"Those who use the currency of identity politics appeal to the ideals of justice and fair distribution of resources and outcomes. But in reality they prey on those who are underprivileged and dependent, making claims of dispossession against those who have enjoyed success and independence derived from their own sweat, equity, and competence.

     "Identity politics combined with incompetence have exposed the absurdity in the ambitions of big government and made Obama the weakest, most anemic and flaccid president in the modern era."

Yes, this is rhetoric, but it's great rhetoric.  I agree with most of it.  (Although I would argue that it's tough to beat Jimmy Carter for weakness, anemia, and flaccidity.)   It's delicious.  And deeply satisfying to those of us who have mistrusted Barack Obama and his fickle media acolytes since the instant he announced his candidacy.

But recently, pieces like Mr. Hunt's, as schadenfreud-y as they are, have started to bother me.

Gloating over the President's tiny profile isn't going to get us anywhere.    Let me ask you to assume for the moment what no less an observer than Peggy Noonan assumed in her piece a week or so ago and what I somewhat more nervously predicted in a couple of recent posts -- this administration is almost already finished.  It imploded in record time, scarcely a year from inauguration.  (And somehow, the President has even managed to take something that was manifestly neither his nor his administration's fault, the BP Gulf Spill, and turn it into the occasion for a demonstration of how being a community organizer and running a large political campaign doesn't prepare a president for dick squat when it comes to leadership, resolve, or action.)   The administration has plenty of time to right itself, but as I have written here and here, I don't think President Obama gives a Rahm's ass about his electoral legacy, and I don't see him shedding his titanic self-regard to admit that his course is inimical to American freedom, not to mention common sense.  I don't think he's going to take his foot off the gas as he continues to execute his hard left.  And he'll keep going right into Poucha Pond.

Well, that's what I would like to think, anyway.  But when I see the reaction of the center and the right to the President's woes, I wonder.  After I read pieces like Mr. Hunt's -- and there are dozens upon dozens of articles like them these days -- I think:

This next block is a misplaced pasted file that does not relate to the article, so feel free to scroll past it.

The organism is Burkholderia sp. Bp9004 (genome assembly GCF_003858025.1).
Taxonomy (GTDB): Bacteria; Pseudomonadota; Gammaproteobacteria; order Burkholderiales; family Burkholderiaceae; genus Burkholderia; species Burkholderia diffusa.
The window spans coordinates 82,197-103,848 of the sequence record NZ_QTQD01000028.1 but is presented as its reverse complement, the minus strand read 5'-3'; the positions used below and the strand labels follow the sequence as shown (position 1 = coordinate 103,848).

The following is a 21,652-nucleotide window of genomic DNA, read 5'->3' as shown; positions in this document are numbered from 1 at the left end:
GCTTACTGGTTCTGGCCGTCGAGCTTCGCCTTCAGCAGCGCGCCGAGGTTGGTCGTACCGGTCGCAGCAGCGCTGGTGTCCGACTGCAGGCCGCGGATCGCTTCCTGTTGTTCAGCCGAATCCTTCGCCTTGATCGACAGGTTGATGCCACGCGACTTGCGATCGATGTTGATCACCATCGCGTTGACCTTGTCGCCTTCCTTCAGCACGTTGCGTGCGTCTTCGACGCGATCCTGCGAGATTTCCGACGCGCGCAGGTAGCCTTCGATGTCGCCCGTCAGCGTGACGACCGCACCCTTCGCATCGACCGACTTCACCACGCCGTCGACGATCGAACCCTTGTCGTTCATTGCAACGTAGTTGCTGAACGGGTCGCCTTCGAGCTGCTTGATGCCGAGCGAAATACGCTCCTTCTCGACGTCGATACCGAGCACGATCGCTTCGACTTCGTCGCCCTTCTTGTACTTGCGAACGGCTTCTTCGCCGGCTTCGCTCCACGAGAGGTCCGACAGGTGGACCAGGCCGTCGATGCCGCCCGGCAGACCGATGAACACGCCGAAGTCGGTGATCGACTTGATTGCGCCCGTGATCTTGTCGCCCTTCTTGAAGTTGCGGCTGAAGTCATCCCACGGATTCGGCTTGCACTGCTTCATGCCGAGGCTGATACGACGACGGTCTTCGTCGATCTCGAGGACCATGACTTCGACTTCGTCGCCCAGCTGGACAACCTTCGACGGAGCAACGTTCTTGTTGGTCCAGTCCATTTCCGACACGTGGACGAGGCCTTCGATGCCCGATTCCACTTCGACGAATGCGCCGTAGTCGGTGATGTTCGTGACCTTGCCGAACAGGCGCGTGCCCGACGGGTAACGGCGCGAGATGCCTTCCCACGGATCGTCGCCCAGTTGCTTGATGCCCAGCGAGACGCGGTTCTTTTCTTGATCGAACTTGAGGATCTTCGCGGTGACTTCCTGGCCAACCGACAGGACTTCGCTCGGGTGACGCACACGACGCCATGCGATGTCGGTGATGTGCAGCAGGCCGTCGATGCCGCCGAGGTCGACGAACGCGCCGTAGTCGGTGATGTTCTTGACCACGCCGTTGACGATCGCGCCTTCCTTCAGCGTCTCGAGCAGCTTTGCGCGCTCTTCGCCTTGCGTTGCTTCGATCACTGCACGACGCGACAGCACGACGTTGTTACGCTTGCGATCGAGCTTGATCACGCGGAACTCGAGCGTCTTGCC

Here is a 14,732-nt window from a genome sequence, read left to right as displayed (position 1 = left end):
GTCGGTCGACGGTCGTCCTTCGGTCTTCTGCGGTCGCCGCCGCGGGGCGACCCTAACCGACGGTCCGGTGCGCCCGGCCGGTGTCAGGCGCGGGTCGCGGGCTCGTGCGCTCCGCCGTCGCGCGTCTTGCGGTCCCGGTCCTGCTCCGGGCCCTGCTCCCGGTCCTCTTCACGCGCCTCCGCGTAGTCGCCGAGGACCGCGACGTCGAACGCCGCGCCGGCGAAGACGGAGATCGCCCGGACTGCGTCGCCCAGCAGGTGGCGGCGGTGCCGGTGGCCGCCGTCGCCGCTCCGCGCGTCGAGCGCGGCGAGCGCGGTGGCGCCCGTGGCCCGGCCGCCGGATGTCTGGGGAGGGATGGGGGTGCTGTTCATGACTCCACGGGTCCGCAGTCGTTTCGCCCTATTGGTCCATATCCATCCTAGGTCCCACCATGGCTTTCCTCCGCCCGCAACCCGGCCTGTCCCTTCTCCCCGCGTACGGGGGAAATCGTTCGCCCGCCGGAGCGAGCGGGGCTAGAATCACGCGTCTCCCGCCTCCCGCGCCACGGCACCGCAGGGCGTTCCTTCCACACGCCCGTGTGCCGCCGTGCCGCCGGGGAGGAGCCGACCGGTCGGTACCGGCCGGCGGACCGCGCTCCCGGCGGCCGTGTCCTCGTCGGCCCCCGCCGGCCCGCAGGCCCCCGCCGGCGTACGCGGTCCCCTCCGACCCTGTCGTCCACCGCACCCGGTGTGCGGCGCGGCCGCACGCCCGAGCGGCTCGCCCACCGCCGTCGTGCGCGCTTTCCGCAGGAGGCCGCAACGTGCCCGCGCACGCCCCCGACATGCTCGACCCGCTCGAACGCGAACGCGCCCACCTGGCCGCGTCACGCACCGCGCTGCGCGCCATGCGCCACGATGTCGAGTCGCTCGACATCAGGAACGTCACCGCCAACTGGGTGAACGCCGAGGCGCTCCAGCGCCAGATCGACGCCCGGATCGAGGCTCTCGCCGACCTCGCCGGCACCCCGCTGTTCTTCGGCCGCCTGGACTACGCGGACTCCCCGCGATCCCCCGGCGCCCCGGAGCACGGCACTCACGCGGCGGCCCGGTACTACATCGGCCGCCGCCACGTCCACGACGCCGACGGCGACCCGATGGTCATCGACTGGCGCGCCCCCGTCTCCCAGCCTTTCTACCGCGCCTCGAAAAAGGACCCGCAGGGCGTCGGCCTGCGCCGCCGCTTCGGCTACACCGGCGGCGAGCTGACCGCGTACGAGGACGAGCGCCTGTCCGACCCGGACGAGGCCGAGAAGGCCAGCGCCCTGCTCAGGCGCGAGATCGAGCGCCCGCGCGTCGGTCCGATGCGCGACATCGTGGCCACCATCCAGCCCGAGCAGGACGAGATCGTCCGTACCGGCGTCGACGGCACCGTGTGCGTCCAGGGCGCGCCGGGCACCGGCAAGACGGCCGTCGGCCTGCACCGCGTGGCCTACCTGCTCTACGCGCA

Enough already.   Fun is fun, but where is it getting us?

The Republicans seem to have short memories, but I suspect that the electorate will not.  It wasn't very long ago that we were all appalled at the indirection, diffidence and incoherence of the Bush Administration.  President Obama continues to remind us of this, and it's an intelligent strategy.

This is the answer to Mr. Hunt's opening question:   We ended up electing this man to be president because we were so unhappy with the lazy, dithering twit we'd had for eight years that we voted against his party and ended up with a twit who is even lazier and whose dithering makes Bush look positively resolute.

So I'm thinking that it's time for those who oppose the President to stop the piling on.  The runner is down; it's fourth and long for POTUS.   It's time for us to figure out what we're going to do when we get the ball back. 

The question people like Mr. Hunt and the Tea Party people and the disaffected centrists and I need to be asking ourselves is -- whatta we got?  With whom are we going to repopulate Congress and the Oval Office?  What are the values and beliefs we are looking to associate with the political class with whom we hope to replace the Democrats? 

It is not enough, and it is wrong, to say "limited government people" or "family-values people" or "God-fearing people," or "people closest in spirit to the Tea Party movement."  But that's what the opposition is starting to look like.  It is offering us people like Sarah Palin and Rand Paul and pappy Ron, and others who appear to be beholden to the Tea Partiers, and I am here to tell you ladies and gentlemen of good sense and moderate good will, although it may feel good to scratch that anti-government itch right now, if what you put up against Barack Obama and the Democrats has no more going for it than that, by 2012 you will find yourselves in the outer darkness for four more years.

Because upon the electorate's mature reflection, it will prefer the urbane moderate-sounding special-interest huckster to the reactionary peckerwood.